Hudson, WKU survive moment ‘way bigger than volleyball’ after bus driver has heart attack, dies

Emily Patton

After 16 years of coaching the game of volleyball, WKU Head Coach Travis Hudson learned a lesson in the game of life on Thursday.

The bus driver transporting Hudson and the WKU volleyball team to Mobile, Ala. around 1 p.m. suffered a heart attack and lost consciousness at the wheel. The driver was later pronounced dead and remains unidentified. Spokespersons from Athens-Limestone Hospital and Howard Leasing in Alabama told the Herald on Monday that the driver’s name will not be released until family is properly notified.

Traveling on I-65 South near Athens, Ala., Hudson said he climbed through to the driver, took control of the bus and eased it to a stop.

“We feel the rumble strip on the side of the road, and we feel that and we think he has just slipped away for a second, and we don’t think much about it,” Hudson said. “Then we feel the wheels hit the grass. We can’t see out. We don’t know what’s going on. Then we felt a big hit.”

Hudson pulled the curtain back that blocked their view of the driver and the interstate only to see the driver laying on his side into the aisle.

“I pushed him out of the way, crawled over top of him and got my foot to the brake and got the bus to a stop,” Hudson said.

Hudson said the bus dropped into the center grass median, entered the northbound lane going against traffic, veered back into the median and all the way into the grass again in the southbound lanes.

Senior Kelly Potts, who was sitting near the front near Hudson, said that when the bus finally came to a halt, her first instinct was to check if her teammates were OK.

Potts said she saw players, boxes and luggage that had all fallen from bunks scattered on the floor. No one was injured.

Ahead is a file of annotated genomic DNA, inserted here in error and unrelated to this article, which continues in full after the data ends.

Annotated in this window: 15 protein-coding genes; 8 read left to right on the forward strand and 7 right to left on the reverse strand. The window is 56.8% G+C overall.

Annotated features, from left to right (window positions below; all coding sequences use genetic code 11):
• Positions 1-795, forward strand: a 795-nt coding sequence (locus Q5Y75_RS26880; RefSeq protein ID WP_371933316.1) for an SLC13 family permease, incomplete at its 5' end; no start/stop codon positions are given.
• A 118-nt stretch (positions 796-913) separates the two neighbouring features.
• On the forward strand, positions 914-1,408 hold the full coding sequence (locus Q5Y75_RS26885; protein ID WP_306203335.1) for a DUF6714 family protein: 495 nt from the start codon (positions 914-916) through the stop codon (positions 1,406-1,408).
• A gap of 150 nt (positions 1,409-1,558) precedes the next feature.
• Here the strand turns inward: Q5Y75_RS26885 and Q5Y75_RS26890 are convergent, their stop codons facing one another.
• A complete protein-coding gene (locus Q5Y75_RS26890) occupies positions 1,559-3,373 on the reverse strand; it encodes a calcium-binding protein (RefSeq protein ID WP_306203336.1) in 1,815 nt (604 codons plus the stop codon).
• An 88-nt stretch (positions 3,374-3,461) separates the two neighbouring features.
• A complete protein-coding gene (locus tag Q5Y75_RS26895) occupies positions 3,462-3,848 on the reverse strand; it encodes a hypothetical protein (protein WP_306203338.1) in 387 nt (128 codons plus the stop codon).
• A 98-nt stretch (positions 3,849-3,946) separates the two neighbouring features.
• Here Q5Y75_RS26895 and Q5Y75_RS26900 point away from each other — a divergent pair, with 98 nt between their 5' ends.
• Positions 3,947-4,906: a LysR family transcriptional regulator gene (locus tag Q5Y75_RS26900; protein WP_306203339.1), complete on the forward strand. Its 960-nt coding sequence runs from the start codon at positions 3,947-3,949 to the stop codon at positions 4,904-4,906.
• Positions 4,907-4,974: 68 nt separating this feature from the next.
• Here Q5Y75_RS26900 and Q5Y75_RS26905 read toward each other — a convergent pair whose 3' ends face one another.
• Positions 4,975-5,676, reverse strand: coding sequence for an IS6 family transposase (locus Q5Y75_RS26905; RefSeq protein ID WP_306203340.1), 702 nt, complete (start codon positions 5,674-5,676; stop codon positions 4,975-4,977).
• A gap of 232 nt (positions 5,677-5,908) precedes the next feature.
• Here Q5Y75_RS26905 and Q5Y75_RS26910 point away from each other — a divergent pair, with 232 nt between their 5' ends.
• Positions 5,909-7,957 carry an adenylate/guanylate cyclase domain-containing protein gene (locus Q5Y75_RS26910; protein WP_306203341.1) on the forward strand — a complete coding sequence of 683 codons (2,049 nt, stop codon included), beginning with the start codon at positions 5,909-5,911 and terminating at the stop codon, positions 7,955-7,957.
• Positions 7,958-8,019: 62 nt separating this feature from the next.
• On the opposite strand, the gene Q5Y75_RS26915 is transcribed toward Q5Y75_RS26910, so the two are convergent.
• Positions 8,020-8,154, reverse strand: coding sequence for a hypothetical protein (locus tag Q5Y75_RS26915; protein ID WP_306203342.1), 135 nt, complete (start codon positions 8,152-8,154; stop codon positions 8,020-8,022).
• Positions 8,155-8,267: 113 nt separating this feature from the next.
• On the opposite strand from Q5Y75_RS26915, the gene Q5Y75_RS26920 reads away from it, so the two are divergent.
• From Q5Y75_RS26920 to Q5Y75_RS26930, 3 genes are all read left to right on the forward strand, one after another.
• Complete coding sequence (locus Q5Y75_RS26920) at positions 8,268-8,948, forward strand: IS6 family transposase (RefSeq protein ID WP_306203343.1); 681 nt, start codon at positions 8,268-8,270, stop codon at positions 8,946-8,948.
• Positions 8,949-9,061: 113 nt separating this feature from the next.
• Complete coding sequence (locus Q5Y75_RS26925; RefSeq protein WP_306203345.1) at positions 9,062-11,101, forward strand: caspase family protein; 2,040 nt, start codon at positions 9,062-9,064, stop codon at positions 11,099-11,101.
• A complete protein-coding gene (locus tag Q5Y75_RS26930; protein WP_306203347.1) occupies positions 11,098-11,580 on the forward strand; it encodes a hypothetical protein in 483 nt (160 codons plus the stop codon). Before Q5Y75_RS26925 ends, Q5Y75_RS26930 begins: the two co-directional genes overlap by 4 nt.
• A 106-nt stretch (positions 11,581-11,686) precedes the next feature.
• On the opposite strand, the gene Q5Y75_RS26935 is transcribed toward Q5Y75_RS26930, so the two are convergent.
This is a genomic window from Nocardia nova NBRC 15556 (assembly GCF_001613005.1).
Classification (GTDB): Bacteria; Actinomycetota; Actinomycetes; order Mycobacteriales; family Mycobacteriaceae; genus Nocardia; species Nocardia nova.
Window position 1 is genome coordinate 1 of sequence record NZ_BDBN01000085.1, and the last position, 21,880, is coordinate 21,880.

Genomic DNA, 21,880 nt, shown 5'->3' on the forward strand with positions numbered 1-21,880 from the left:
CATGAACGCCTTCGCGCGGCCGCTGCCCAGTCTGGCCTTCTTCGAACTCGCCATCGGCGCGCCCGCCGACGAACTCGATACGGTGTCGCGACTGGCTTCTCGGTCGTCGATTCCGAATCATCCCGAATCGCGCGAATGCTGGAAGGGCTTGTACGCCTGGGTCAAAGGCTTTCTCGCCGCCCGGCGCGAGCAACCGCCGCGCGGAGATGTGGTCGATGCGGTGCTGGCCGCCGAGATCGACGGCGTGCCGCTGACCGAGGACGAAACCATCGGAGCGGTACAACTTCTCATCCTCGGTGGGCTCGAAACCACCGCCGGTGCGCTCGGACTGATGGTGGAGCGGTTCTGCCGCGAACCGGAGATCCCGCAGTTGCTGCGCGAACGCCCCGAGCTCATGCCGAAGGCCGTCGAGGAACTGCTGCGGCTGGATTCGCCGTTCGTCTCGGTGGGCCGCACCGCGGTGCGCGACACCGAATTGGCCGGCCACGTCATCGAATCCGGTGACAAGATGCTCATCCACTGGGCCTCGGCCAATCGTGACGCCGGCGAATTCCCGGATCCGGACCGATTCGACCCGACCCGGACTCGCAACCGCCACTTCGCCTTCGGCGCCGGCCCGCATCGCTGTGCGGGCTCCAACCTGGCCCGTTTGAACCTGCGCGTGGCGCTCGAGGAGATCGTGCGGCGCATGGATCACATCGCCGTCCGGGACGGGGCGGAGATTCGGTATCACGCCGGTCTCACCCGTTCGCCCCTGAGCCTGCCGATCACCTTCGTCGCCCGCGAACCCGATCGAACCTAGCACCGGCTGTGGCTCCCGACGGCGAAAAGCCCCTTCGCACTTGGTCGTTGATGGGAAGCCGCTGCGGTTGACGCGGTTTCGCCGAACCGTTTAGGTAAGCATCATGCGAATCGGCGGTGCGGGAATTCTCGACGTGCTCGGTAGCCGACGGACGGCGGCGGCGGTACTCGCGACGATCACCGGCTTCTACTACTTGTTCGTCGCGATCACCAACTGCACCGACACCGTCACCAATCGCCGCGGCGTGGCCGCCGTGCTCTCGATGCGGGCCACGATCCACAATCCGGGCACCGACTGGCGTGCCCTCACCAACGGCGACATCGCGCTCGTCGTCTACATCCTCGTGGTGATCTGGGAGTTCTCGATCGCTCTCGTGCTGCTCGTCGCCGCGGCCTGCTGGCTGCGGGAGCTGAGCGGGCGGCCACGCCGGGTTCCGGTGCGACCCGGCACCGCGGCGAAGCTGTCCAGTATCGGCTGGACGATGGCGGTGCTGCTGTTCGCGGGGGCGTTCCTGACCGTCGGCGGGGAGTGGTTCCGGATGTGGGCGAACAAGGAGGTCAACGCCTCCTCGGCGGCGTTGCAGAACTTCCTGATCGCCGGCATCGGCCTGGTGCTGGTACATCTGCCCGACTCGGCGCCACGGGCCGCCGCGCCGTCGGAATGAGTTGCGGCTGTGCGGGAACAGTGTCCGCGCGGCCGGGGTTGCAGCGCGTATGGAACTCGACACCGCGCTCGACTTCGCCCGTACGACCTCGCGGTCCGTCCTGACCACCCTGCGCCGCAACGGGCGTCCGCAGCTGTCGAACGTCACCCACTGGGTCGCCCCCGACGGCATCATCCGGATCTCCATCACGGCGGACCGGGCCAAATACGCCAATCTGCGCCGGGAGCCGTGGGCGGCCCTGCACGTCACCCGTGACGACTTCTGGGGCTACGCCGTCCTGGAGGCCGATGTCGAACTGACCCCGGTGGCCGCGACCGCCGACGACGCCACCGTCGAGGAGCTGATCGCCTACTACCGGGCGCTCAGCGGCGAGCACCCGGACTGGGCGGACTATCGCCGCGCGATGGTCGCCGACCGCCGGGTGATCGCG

“I opened the door to the back to see three or four girls on the floor crying looking up at me and heard Travis yelling, ‘We need to get him off this bus! We need to get him off this bus!’” Potts said.

Hearing the shouting, a team trainer and senior Emily Teegarden assisted Hudson in helping the driver, who was not a WKU employee.

Teegarden, a senior nursing major who was in the middle of calling 911, said she heard someone yell, “Does anyone know CPR?”

When nobody else moved forward, Teegarden, a team captain, did.

“We were trying CPR and trying to resuscitate him, but I think at that point, it was too late,” Teegarden said. “Kind of one of those images that will stay with you for the rest of your life.”

Paramedics, state troopers and firefighters arrived on the scene later, while the Lady Toppers waited on the side of the interstate for about 45 minutes.

The team was transported to the Limestone County Sheriff’s Department, where they waited in a conference room for another bus and driver for nearly four hours.

It was then when the reality of the situation had to take a backseat to volleyball. The Sun Belt Conference offices gave WKU the chance to opt out of its weekend matches. But the Lady Toppers instead decided to travel on — not scared of the competition that awaits, but rather getting back on the bus.

“No matter if we turned around and went home or continued on, we were going to have to get on a bus,” Potts said. “Even when the police brought passenger vans, it freaked me out. I was terrified to get in that. We are all scared to be back on a bus.”

The team will arrive in Mobile at about midnight and continue with its regularly scheduled match against South Alabama at 7 p.m. Friday. They then head to Troy for a 3 p.m. Saturday match.

Potts said WKU simply decided to play on in the hope of getting back to “normalcy.”

“I’ve had that bus driver quite a few times in my years here,” Potts said. “It is as simple as walking up onto the bus and saying, ‘Hey, how are you doing?’ It is knowing you had a conversation with someone and having that happen to someone. It is a scary feeling.”

Hudson said he left the decision to play completely up to the team.

“It is way bigger than volleyball at this point,” Hudson said. “I don’t know if there is a manual that comes down to dealing with something like this. I don’t know what tomorrow will be. I just know that there is a tomorrow. That was very much in doubt today. By the grace of God, there is one and we will deal with whatever comes then.”